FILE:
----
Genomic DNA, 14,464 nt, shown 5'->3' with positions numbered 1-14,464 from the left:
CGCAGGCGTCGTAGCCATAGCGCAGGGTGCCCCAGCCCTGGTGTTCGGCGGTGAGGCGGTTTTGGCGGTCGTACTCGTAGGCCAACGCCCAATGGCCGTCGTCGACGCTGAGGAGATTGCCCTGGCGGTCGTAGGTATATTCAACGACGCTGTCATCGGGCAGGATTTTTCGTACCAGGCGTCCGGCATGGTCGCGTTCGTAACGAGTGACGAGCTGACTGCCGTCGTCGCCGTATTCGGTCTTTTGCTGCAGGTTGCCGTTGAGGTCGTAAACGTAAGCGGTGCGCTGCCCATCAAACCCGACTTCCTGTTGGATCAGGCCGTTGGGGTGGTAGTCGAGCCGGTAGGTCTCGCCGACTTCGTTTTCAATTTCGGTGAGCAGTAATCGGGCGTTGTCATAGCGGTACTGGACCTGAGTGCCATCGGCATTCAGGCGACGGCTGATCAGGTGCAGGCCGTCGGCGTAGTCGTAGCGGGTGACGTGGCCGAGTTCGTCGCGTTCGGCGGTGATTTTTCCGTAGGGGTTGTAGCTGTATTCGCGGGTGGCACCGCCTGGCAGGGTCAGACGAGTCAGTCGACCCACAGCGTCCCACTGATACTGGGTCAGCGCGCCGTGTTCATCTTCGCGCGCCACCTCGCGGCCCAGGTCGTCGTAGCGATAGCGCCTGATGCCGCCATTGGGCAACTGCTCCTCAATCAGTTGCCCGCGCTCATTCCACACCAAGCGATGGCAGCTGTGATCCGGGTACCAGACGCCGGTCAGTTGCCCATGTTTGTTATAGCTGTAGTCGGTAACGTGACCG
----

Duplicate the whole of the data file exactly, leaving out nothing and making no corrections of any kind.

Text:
Genomic DNA, 14,464 nt, shown 5'->3' with positions numbered 1-14,464 from the left:
CGCAGGCGTCGTAGCCATAGCGCAGGGTGCCCCAGCCCTGGTGTTCGGCGGTGAGGCGGTTTTGGCGGTCGTACTCGTAGGCCAACGCCCAATGGCCGTCGTCGACGCTGAGGAGATTGCCCTGGCGGTCGTAGGTATATTCAACGACGCTGTCATCGGGCAGGATTTTTCGTACCAGGCGTCCGGCATGGTCGCGTTCGTAACGAGTGACGAGCTGACTGCCGTCGTCGCCGTATTCGGTCTTTTGCTGCAGGTTGCCGTTGAGGTCGTAAACGTAAGCGGTGCGCTGCCCATCAAACCCGACTTCCTGTTGGATCAGGCCGTTGGGGTGGTAGTCGAGCCGGTAGGTCTCGCCGACTTCGTTTTCAATTTCGGTGAGCAGTAATCGGGCGTTGTCATAGCGGTACTGGACCTGAGTGCCATCGGCATTCAGGCGACGGCTGATCAGGTGCAGGCCGTCGGCGTAGTCGTAGCGGGTGACGTGGCCGAGTTCGTCGCGTTCGGCGGTGATTTTTCCGTAGGGGTTGTAGCTGTATTCGCGGGTGGCACCGCCTGGCAGGGTCAGACGAGTCAGTCGACCCACAGCGTCCCACTGATACTGGGTCAGCGCGCCGTGTTCATCTTCGCGCGCCACCTCGCGGCCCAGGTCGTCGTAGCGATAGCGCCTGATGCCGCCATTGGGCAACTGCTCCTCAATCAGTTGCCCGCGCTCATTCCACACCAAGCGATGGCAGCTGTGATCCGGGTACCAGACGCCGGTCAGTTGCCCATGTTTGTTATAGCTGTAGTCGGTAACGTGACCG